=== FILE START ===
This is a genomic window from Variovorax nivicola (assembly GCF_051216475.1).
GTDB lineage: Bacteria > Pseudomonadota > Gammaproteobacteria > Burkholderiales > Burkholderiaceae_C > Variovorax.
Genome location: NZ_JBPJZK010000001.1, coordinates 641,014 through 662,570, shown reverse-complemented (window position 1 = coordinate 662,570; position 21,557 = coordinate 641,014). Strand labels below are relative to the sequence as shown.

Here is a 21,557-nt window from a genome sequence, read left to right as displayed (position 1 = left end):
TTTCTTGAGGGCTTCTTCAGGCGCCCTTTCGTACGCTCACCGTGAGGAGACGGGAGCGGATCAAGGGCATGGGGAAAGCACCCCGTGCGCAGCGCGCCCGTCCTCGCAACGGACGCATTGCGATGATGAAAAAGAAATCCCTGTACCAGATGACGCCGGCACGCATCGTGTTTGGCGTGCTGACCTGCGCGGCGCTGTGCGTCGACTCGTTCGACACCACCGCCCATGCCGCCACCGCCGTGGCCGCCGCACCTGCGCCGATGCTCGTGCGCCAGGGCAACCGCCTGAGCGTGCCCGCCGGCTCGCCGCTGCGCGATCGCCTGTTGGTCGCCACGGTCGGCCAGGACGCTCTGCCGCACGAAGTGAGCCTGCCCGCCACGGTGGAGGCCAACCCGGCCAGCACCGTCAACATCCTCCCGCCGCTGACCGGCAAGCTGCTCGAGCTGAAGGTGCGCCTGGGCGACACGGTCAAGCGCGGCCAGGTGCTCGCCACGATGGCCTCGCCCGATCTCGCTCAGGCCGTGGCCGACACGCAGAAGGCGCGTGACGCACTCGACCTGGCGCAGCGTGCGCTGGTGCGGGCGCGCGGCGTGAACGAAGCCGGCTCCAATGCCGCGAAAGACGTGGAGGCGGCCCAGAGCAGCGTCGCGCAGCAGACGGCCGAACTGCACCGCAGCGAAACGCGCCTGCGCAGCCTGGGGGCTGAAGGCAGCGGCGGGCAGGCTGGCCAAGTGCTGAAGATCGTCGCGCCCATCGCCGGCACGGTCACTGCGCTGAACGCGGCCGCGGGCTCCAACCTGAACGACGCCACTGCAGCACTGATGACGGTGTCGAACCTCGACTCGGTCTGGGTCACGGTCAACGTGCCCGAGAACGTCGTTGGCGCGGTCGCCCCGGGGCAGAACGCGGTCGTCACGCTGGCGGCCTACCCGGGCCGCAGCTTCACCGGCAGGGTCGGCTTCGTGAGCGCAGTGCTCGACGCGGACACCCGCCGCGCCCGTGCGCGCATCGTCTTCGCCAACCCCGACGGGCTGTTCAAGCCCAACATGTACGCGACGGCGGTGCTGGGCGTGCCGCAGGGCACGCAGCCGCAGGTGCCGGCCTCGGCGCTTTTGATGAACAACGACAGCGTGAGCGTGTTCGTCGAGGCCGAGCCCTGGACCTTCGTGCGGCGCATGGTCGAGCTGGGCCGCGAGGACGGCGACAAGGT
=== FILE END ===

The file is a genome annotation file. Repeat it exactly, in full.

This is a genomic window from Variovorax nivicola (assembly GCF_051216475.1).
GTDB lineage: Bacteria > Pseudomonadota > Gammaproteobacteria > Burkholderiales > Burkholderiaceae_C > Variovorax.
Genome location: NZ_JBPJZK010000001.1, coordinates 641,014 through 662,570, shown reverse-complemented (window position 1 = coordinate 662,570; position 21,557 = coordinate 641,014). Strand labels below are relative to the sequence as shown.

Here is a 21,557-nt window from a genome sequence, read left to right as displayed (position 1 = left end):
TTTCTTGAGGGCTTCTTCAGGCGCCCTTTCGTACGCTCACCGTGAGGAGACGGGAGCGGATCAAGGGCATGGGGAAAGCACCCCGTGCGCAGCGCGCCCGTCCTCGCAACGGACGCATTGCGATGATGAAAAAGAAATCCCTGTACCAGATGACGCCGGCACGCATCGTGTTTGGCGTGCTGACCTGCGCGGCGCTGTGCGTCGACTCGTTCGACACCACCGCCCATGCCGCCACCGCCGTGGCCGCCGCACCTGCGCCGATGCTCGTGCGCCAGGGCAACCGCCTGAGCGTGCCCGCCGGCTCGCCGCTGCGCGATCGCCTGTTGGTCGCCACGGTCGGCCAGGACGCTCTGCCGCACGAAGTGAGCCTGCCCGCCACGGTGGAGGCCAACCCGGCCAGCACCGTCAACATCCTCCCGCCGCTGACCGGCAAGCTGCTCGAGCTGAAGGTGCGCCTGGGCGACACGGTCAAGCGCGGCCAGGTGCTCGCCACGATGGCCTCGCCCGATCTCGCTCAGGCCGTGGCCGACACGCAGAAGGCGCGTGACGCACTCGACCTGGCGCAGCGTGCGCTGGTGCGGGCGCGCGGCGTGAACGAAGCCGGCTCCAATGCCGCGAAAGACGTGGAGGCGGCCCAGAGCAGCGTCGCGCAGCAGACGGCCGAACTGCACCGCAGCGAAACGCGCCTGCGCAGCCTGGGGGCTGAAGGCAGCGGCGGGCAGGCTGGCCAAGTGCTGAAGATCGTCGCGCCCATCGCCGGCACGGTCACTGCGCTGAACGCGGCCGCGGGCTCCAACCTGAACGACGCCACTGCAGCACTGATGACGGTGTCGAACCTCGACTCGGTCTGGGTCACGGTCAACGTGCCCGAGAACGTCGTTGGCGCGGTCGCCCCGGGGCAGAACGCGGTCGTCACGCTGGCGGCCTACCCGGGCCGCAGCTTCACCGGCAGGGTCGGCTTCGTGAGCGCAGTGCTCGACGCGGACACCCGCCGCGCCCGTGCGCGCATCGTCTTCGCCAACCCCGACGGGCTGTTCAAGCCCAACATGTACGCGACGGCGGTGCTGGGCGTGCCGCAGGGCACGCAGCCGCAGGTGCCGGCCTCGGCGCTTTTGATGAACAACGACAGCGTGAGCGTGTTCGTCGAGGCCGAGCCCTGGACCTTCGTGCGGCGCATGGTCGAGCTGGGCCGCGAGGACGGCGACAAGGT